Caffeine Shockers: Products Surprisingly High in Caffeine

What's the caffeine content in your favorite energy drink, tea, or soda?

From the WebMD Archives

Everyone knows you can find plenty of caffeine in regular coffee (80-150 milligrams in a 6-ounce cup of brewed coffee). But you might be surprised to find as much (or more) caffeine in energy drinks, sodas -- even gum and ice cream.

Coffee-flavored frozen yogurt and ice cream is also suspect, with anywhere from 45 to 85 milligrams of caffeine per cup, depending on the brand. Even some medications have caffeine: 56-120 milligrams for a standard dose of over-the-counter pain relievers, and up to 200 milligrams in weight control aids like Dexatrim.

But when I headed to the supermarket to look for products with surprisingly high caffeine content, the real shock to me was that so many energy and coffee drinks don't clearly list their caffeine content on their packaging. Some had it listed on the can, but you almost needed a magnifying glass to find it. Others, like Starbucks Double Shot products, didn't seem to have the information on their packaging at all.

"The caffeine content of energy drinks varies over a tenfold range, with some containing the equivalent of 14 cans of Coca-Cola, yet the caffeine amounts are often unlabeled and few include warnings about the potential health risks of caffeine intoxication," says Roland Griffiths, PhD, a professor of behavioral biology at Johns Hopkins University.

Given what some companies are claiming about caffeine, you might think it's super healthy. The company that makes Red Bull, for example, asserts that the caffeine in the energy drink acts with other key ingredients to deliver benefits like increased endurance, increased concentration, and improved reaction speed, as well as a stimulated metabolism.

But you'll also find warnings on several of these caffeine-laden drinks. Spike Shooter cans bear this message: "Do not use if you are under the age of 16 or elderly." And the label of Monster Energy drinks specifies "Limit 3 cans per day -- Not recommended for children, pregnant women or people sensitive to caffeine."

While scientists are continuing to discover all the health benefits and detriments of caffeine, the American Psychiatric Association (APA) recognizes caffeine intoxication as a clinical syndrome.

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According to the APA's Diagnostic and Statistical Manual of Mental Disorders, some people can experience caffeine intoxication symptoms -- including restlessness, nervousness, excitement, insomnia, flushed face, and gastrointestinal complaints -- after ingesting as little as 100 milligrams of caffeine per day. At levels of 1,000 milligrams of caffeine per day, symptoms may include muscle twitching, rapid heartbeats, abnormal electrical activity in the heart, and psychomotor agitation.

Start reading the labels of some of these products, and there are bound to be a few shockers for you. The following is not a complete list of products containing caffeine, but it includes many you would find in a typical supermarket.

Products with over 300 milligrams of caffeine per serving:

Product (serving size) Caffeine (milligrams)

Spike Shooter (8.4-oz. can) 300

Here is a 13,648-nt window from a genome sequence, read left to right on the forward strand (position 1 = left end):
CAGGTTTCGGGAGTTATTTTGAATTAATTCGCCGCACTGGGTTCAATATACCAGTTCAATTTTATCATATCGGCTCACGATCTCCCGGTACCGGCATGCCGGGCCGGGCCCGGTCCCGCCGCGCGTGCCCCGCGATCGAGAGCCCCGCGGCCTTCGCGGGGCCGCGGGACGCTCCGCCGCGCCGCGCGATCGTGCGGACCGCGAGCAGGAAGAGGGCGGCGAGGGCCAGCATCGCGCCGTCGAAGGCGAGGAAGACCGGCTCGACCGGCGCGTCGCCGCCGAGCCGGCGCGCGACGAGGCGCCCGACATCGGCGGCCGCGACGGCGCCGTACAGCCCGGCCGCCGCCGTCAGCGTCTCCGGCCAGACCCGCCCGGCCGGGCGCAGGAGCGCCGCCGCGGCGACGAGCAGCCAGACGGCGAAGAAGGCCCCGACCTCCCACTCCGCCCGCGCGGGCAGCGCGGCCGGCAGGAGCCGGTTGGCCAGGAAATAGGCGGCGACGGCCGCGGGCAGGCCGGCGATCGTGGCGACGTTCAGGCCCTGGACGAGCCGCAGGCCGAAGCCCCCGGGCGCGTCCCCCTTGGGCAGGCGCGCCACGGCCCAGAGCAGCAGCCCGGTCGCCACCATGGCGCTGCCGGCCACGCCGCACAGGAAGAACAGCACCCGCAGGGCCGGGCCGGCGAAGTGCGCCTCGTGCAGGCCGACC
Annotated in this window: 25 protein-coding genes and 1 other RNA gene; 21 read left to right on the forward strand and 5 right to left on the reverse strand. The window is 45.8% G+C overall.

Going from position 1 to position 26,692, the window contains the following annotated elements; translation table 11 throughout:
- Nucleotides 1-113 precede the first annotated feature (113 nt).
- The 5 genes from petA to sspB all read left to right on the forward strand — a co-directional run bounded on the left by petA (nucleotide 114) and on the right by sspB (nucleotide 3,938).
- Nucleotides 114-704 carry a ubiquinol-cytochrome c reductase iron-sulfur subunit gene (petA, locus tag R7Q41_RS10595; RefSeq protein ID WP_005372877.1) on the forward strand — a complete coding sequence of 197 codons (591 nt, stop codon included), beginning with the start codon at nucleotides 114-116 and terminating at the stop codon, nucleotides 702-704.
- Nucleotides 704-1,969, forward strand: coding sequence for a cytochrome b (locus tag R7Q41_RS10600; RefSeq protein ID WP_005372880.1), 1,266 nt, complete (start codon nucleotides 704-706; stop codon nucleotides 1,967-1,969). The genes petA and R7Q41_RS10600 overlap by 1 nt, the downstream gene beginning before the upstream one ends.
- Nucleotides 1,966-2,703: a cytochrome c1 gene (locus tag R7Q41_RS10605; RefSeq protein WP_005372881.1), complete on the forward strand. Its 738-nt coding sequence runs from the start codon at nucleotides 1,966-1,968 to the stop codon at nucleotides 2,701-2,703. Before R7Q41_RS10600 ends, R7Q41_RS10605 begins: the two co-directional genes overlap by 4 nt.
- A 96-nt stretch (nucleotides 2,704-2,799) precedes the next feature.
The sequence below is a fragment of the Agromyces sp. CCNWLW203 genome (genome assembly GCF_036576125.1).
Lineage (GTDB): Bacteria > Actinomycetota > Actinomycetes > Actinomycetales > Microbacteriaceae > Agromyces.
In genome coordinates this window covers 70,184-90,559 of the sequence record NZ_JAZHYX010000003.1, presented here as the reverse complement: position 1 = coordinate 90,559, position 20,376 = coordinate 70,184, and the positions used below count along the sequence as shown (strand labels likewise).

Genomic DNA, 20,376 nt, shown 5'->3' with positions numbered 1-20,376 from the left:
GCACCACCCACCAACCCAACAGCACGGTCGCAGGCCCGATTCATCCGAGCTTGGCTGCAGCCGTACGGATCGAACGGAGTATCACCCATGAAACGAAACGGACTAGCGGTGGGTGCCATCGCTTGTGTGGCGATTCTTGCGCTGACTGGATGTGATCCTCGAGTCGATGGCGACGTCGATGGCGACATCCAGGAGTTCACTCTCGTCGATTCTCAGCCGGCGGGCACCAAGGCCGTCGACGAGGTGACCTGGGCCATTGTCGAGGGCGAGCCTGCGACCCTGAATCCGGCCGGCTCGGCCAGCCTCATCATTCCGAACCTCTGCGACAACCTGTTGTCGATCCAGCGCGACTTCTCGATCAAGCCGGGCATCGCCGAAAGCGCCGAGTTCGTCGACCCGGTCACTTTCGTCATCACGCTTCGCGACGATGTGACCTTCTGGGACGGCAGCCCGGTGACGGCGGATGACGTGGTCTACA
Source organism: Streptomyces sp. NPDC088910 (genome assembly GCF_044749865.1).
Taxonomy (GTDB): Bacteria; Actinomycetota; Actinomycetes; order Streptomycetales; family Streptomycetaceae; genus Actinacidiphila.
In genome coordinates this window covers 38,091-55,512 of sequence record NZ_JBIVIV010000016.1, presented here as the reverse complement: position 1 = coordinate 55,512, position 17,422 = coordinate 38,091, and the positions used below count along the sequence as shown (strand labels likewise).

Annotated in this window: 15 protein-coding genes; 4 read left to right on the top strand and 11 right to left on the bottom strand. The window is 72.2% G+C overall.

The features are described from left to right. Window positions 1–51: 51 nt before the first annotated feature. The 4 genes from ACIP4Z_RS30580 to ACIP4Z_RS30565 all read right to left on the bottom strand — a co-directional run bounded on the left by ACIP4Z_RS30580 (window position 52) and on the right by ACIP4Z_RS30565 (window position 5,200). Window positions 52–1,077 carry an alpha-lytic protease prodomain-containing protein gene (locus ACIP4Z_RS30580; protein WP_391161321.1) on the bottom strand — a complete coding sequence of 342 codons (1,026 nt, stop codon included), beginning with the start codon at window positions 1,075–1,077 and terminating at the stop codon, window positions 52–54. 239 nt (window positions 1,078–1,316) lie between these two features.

All City NRG (16 oz.) 300

NOS High Performance Energy Drink (22 oz.) 357

Products with over 200 milligrams of caffeine per serving:

Product (serving size) Caffeine (milligrams)

Arizona Green Tea Energy (16 oz.) 200

Rockstar Roasted Coffee & Energy (15 oz.) 225

Rockstar Zero Carb (16 oz.) 240

Jolt Energy (23.5 oz) 280

Products with over 140 milligrams of caffeine per serving:

Product (serving size) Caffeine (milligrams)

Full Throttle (16 oz.) 144

Starbucks Double Shot Energy & Coffee (15 oz.) 146

Go Girl Sugar Free Energy Drink (12 oz.) 150

Java Monster coffee and energy drink (15 oz.) 160

Rockstar Juiced Pomegranate (16 oz.) 160

Rockstar Juiced Energy & Guava (16 oz.) 160

Monster Energy (16 oz.) 160

Other products that have more caffeine than you might expect:

Product (serving) Caffeine (milligrams)

Jolt Caffeine Energy Gum (2 pieces) 26

Propel Invigorating Water (20 oz.) 50

Naked Juice Energy 100% Juice Smoothie (15.2 oz.) 82

Enviga Sparkling Green Tea (12 oz.) 100

Crystal Light Energy (16 oz.) 120

Sodas with caffeine:

Product (serving) Caffeine (milligrams)

Jolt Cola (12 oz.) 100

Diet Pepsi Max (12 oz.) 69

Vault Citrus Hybrid Energy Soda (12 oz.) 69

Mountain Dew (12 oz.) 54

Pepsi (12 oz.) 38

Diet Coke Plus with vitamins and minerals (12 oz.) 34

(If you are wondering why Red Bull Energy Drink isn't in any of the charts above, it's because it has 80 milligrams in an 8.4-ounce can, which wasn't half as shocking as the caffeine totals in some other energy drinks on the market.)

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Elaine Magee, MPH, RD, is the "Recipe Doctor" for the WebMD Weight Loss Clinic and the author of numerous books on nutrition and health. Her opinions and conclusions are her own.

WebMD Expert Column

Sources

SOURCES:

Roland Griffiths, PhD, professor of behavior biology, department of neuroscience, Johns Hopkins University.

News release, Johns Hopkins Medicine, Sept. 24, 2008.

Reissig, C.J.; Strain, E.C.; Griffiths, R.R.; Drug and Alcohol Dependence, September 2008. Diagnostic and Statistical Manual of Mental Disorders, Fourth Edition, American Psychiatric Association, 2000.

Product labels and web sites, March 2009.

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